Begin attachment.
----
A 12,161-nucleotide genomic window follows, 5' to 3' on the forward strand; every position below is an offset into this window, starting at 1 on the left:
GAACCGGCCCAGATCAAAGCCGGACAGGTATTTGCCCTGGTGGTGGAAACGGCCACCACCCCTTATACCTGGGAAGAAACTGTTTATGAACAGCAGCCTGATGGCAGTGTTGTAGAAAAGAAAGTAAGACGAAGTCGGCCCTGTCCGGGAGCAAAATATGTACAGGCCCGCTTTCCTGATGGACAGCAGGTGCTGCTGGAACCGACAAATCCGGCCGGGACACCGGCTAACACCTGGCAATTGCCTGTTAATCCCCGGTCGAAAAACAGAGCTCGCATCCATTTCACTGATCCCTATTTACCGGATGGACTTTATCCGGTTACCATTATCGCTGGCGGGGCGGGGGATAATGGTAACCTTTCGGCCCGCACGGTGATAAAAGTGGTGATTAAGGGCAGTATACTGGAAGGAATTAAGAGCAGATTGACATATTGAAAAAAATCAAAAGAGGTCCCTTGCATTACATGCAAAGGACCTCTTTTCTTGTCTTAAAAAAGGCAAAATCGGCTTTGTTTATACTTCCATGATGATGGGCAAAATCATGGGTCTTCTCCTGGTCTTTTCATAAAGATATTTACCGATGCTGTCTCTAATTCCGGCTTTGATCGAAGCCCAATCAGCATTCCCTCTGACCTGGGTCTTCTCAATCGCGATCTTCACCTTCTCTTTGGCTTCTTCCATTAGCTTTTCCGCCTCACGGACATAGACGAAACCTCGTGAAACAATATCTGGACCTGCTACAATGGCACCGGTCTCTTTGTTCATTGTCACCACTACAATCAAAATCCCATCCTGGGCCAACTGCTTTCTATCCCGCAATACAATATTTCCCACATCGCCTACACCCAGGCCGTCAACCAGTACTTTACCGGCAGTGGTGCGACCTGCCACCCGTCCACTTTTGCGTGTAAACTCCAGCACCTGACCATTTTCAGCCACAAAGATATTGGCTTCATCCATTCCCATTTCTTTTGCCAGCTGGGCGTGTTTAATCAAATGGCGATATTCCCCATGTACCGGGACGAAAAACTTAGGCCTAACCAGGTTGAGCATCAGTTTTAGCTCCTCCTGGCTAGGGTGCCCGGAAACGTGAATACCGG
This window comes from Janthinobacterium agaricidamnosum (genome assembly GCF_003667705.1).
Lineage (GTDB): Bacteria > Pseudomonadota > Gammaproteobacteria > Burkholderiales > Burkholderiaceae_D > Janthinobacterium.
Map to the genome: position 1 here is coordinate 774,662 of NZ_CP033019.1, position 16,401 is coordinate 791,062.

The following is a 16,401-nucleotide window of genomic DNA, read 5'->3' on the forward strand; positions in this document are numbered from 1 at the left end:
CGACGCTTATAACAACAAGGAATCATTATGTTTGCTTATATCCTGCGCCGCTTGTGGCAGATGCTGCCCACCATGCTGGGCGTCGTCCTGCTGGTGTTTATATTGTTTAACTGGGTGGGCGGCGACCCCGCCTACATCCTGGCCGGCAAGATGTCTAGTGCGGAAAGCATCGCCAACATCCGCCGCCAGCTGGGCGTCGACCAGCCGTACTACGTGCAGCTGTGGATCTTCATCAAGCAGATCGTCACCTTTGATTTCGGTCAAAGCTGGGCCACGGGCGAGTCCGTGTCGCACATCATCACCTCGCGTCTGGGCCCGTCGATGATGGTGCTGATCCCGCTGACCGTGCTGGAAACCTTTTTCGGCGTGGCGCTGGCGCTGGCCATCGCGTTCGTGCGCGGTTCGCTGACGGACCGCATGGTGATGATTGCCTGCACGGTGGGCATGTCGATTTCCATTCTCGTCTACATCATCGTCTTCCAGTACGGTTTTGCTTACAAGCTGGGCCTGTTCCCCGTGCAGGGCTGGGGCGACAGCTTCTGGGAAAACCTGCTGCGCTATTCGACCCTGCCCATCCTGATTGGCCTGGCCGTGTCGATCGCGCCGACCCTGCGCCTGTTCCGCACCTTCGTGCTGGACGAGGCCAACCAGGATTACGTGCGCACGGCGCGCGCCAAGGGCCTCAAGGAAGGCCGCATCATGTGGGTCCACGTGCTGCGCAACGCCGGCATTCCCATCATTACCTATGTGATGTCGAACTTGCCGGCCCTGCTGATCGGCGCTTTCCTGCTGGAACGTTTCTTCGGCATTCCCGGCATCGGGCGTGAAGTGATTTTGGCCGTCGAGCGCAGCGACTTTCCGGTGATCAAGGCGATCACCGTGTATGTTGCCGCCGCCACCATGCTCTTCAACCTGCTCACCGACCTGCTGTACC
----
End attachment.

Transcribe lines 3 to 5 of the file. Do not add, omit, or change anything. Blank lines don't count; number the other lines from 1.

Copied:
This window comes from Janthinobacterium agaricidamnosum (genome assembly GCF_003667705.1).
Lineage (GTDB): Bacteria > Pseudomonadota > Gammaproteobacteria > Burkholderiales > Burkholderiaceae_D > Janthinobacterium.
Map to the genome: position 1 here is coordinate 774,662 of NZ_CP033019.1, position 16,401 is coordinate 791,062.